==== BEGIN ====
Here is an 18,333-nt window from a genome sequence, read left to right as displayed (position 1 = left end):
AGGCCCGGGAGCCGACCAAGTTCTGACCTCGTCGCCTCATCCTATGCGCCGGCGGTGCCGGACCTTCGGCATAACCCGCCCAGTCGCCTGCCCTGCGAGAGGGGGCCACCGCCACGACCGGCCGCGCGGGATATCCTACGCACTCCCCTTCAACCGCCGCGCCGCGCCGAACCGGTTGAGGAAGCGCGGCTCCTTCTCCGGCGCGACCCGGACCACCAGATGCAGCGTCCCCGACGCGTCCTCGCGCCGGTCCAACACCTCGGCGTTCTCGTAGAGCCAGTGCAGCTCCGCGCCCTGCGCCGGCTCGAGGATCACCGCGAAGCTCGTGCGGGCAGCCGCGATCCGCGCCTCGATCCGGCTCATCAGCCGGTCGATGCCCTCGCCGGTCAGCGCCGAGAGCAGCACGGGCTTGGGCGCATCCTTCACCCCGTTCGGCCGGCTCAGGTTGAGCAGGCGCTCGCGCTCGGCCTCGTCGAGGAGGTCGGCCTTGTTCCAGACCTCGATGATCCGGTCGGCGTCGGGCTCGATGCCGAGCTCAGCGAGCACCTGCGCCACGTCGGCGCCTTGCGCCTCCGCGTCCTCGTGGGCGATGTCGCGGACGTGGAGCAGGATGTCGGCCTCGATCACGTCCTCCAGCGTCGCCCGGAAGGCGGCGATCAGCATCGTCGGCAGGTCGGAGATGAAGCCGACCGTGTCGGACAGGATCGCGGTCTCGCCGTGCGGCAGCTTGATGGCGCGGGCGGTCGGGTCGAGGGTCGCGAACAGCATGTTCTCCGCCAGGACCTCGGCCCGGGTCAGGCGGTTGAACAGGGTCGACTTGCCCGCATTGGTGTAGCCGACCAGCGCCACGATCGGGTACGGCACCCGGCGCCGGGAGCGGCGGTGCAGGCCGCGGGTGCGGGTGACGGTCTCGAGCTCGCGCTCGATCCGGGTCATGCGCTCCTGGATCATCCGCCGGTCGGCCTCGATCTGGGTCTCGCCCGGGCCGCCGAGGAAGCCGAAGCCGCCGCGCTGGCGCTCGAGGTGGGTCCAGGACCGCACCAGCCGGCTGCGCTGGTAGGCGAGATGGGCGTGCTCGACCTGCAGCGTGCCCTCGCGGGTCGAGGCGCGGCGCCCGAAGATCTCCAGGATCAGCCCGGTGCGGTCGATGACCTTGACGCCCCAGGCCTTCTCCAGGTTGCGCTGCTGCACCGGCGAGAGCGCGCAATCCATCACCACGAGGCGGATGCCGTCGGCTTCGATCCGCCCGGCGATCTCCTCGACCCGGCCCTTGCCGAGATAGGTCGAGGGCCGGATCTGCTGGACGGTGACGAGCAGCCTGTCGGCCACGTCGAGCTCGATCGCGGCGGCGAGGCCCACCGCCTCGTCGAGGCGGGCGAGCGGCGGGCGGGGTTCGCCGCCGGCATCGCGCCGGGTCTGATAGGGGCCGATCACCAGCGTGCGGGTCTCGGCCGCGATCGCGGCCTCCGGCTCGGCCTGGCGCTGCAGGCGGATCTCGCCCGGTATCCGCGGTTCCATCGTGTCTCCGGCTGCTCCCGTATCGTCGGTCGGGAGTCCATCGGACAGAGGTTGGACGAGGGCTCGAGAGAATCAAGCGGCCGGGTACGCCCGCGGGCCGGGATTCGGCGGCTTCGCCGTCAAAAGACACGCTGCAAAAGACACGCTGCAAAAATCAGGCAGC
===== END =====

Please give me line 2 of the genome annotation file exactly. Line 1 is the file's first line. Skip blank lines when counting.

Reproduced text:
AGGCCCGGGAGCCGACCAAGTTCTGACCTCGTCGCCTCATCCTATGCGCCGGCGGTGCCGGACCTTCGGCATAACCCGCCCAGTCGCCTGCCCTGCGAGAGGGGGCCACCGCCACGACCGGCCGCGCGGGATATCCTACGCACTCCCCTTCAACCGCCGCGCCGCGCCGAACCGGTTGAGGAAGCGCGGCTCCTTCTCCGGCGCGACCCGGACCACCAGATGCAGCGTCCCCGACGCGTCCTCGCGCCGGTCCAACACCTCGGCGTTCTCGTAGAGCCAGTGCAGCTCCGCGCCCTGCGCCGGCTCGAGGATCACCGCGAAGCTCGTGCGGGCAGCCGCGATCCGCGCCTCGATCCGGCTCATCAGCCGGTCGATGCCCTCGCCGGTCAGCGCCGAGAGCAGCACGGGCTTGGGCGCATCCTTCACCCCGTTCGGCCGGCTCAGGTTGAGCAGGCGCTCGCGCTCGGCCTCGTCGAGGAGGTCGGCCTTGTTCCAGACCTCGATGATCCGGTCGGCGTCGGGCTCGATGCCGAGCTCAGCGAGCACCTGCGCCACGTCGGCGCCTTGCGCCTCCGCGTCCTCGTGGGCGATGTCGCGGACGTGGAGCAGGATGTCGGCCTCGATCACGTCCTCCAGCGTCGCCCGGAAGGCGGCGATCAGCATCGTCGGCAGGTCGGAGATGAAGCCGACCGTGTCGGACAGGATCGCGGTCTCGCCGTGCGGCAGCTTGATGGCGCGGGCGGTCGGGTCGAGGGTCGCGAACAGCATGTTCTCCGCCAGGACCTCGGCCCGGGTCAGGCGGTTGAACAGGGTCGACTTGCCCGCATTGGTGTAGCCGACCAGCGCCACGATCGGGTACGGCACCCGGCGCCGGGAGCGGCGGTGCAGGCCGCGGGTGCGGGTGACGGTCTCGAGCTCGCGCTCGATCCGGGTCATGCGCTCCTGGATCATCCGCCGGTCGGCCTCGATCTGGGTCTCGCCCGGGCCGCCGAGGAAGCCGAAGCCGCCGCGCTGGCGCTCGAGGTGGGTCCAGGACCGCACCAGCCGGCTGCGCTGGTAGGCGAGATGGGCGTGCTCGACCTGCAGCGTGCCCTCGCGGGTCGAGGCGCGGCGCCCGAAGATCTCCAGGATCAGCCCGGTGCGGTCGATGACCTTGACGCCCCAGGCCTTCTCCAGGTTGCGCTGCTGCACCGGCGAGAGCGCGCAATCCATCACCACGAGGCGGATGCCGTCGGCTTCGATCCGCCCGGCGATCTCCTCGACCCGGCCCTTGCCGAGATAGGTCGAGGGCCGGATCTGCTGGACGGTGACGAGCAGCCTGTCGGCCACGTCGAGCTCGATCGCGGCGGCGAGGCCCACCGCCTCGTCGAGGCGGGCGAGCGGCGGGCGGGGTTCGCCGCCGGCATCGCGCCGGGTCTGATAGGGGCCGATCACCAGCGTGCGGGTCTCGGCCGCGATCGCGGCCTCCGGCTCGGCCTGGCGCTGCAGGCGGATCTCGCCCGGTATCCGCGGTTCCATCGTGTCTCCGGCTGCTCCCGTATCGTCGGTCGGGAGTCCATCGGACAGAGGTTGGACGAGGGCTCGAGAGAATCAAGCGGCCGGGTACGCCCGCGGGCCGGGATTCGGCGGCTTCGCCGTCAAAAGACACGCTGCAAAAGACACGCTGCAAAAATCAGGCAGC